In 1913 the shipyards of Britain were responsible for building half of all the world's ships. At the Clyde in Scotland at this time a new ship was launched every eighteen hours. For decades Britain was at the forefront of shipbuilding; the history and economy of towns such as Belfast, Liverpool and the Clyde in Scotland were dominated by the industry and thousands were employed within it. Shipbuilding in Britain looks at the subject's long history, back to the Middle Ages through to the advent of steam, providing a comprehensive guide to a transformed industry.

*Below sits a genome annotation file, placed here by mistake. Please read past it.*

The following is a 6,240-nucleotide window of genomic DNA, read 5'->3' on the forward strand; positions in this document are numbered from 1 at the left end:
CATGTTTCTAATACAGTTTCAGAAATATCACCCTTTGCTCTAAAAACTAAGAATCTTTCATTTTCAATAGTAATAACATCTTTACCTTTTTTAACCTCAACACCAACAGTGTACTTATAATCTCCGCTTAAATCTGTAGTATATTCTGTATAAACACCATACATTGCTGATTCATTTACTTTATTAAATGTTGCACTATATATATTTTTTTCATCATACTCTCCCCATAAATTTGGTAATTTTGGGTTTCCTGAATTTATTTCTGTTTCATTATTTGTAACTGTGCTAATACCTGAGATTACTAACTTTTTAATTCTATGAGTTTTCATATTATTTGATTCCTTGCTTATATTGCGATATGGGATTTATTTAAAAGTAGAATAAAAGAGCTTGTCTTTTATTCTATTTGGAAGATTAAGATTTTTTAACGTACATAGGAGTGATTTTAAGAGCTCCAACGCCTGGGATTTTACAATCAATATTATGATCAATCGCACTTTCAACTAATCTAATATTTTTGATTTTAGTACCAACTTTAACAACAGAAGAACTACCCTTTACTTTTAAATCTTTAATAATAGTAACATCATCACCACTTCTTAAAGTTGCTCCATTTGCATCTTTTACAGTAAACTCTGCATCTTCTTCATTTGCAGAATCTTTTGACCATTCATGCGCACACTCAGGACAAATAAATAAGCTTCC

Table of Contents
Early Shipbuilding in Britain Steam and Iron Sailing Ships Fight Back The Heyday of British Shipbuilding The World Wars Post-War History Design and Model Testing The Construction Process Ship Launching Working Conditions Testing and Trials Further Reading Places to Visit Index